It is haunting and somewhat depressing to know that the person, who is going to sleep besides you, is going to snore all night long. Even worse, in the morning when you will be complaining about it he won't remember anything.

Snoring happens when you can't move air freely through your nose and mouth during sleep. Often caused by the narrowing of your airway, either from poor sleep posture or abnormalities of the soft tissues in your throat. A narrow airway gets in the way of smooth breathing and creates the sound of snoring.

Snoring is not an illness but it can be a symptom. Just as a cough can be a symptom of pneumonia, snoring can be a symptom of obstructive sleep apnea. Obstructive sleep apnea is a disorder characterized by snoring, labored breathing and repetitive obstructed pauses or gasps in a person's breathing during sleep. The obstructed pauses result from complete obstruction or blockage of the airway and may be associated with decreases in oxygen levels. Typically, the obstruction is terminated by an arousal, that is, the snorer briefly wakes up--leading to fragmented, less restful sleep.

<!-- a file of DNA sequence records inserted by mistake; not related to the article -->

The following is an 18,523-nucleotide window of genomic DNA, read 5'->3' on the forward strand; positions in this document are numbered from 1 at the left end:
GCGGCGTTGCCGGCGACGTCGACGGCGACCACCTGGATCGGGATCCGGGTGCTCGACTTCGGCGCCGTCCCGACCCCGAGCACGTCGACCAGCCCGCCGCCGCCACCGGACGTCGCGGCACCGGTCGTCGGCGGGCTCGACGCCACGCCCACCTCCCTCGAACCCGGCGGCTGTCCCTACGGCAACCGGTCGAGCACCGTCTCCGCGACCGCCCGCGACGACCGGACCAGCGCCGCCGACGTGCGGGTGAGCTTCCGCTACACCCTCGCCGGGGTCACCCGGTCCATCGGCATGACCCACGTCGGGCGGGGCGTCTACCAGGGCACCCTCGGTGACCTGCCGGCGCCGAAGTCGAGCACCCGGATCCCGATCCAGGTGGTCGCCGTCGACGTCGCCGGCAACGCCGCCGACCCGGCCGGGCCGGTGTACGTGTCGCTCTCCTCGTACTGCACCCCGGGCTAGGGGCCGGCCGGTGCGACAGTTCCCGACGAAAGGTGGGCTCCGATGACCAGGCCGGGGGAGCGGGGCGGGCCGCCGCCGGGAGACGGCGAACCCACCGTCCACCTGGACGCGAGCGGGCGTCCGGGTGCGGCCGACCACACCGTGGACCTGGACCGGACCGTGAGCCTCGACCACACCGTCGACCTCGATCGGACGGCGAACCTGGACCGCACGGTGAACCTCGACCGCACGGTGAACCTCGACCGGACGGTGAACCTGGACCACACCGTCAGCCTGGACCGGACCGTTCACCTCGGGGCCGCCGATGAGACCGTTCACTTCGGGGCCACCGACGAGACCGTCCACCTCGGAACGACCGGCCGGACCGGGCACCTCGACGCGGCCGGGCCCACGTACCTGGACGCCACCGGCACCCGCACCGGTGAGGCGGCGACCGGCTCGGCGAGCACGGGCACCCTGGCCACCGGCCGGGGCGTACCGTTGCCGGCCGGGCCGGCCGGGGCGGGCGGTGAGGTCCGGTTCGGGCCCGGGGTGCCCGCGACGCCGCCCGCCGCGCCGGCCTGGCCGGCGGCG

Obstructive sleep apnea can cause excessive daytime sleepiness, decreased attention and poor concentration, and decreased energy levels. The consequences of these behavioral problems can be quite severe and include motor vehicle accidents if a sufferer becomes inattentive or falls asleep while driving. Obstructive sleep apnea is also causally related to vascular complications such as hypertension. Snoring without evidence of obstructive sleep apnea may be an independent risk factor for hypertension and the daytime behavioral problems mentioned above, but how snoring alone causes problems remains unknown.

Snoring also occurs in children. Researchers have found that 20 percent of normal children snore occasionally and 7 percent to 10 percent of children snore every night. In many cases, children who snore are perfectly healthy, but about 1 percent of children who snore have obstructive sleep apnea. Children with sleep apnea may snore at night and exhibit decreased attention during the day. There is also concern that children with sleep apnea have symptoms similar to those children diagnosed with attention-deficit disorder. In children, the most common cause of sleep apnea is enlarged tonsils and adenoids, and treatment consists of surgical removal of the tonsils and adenoids.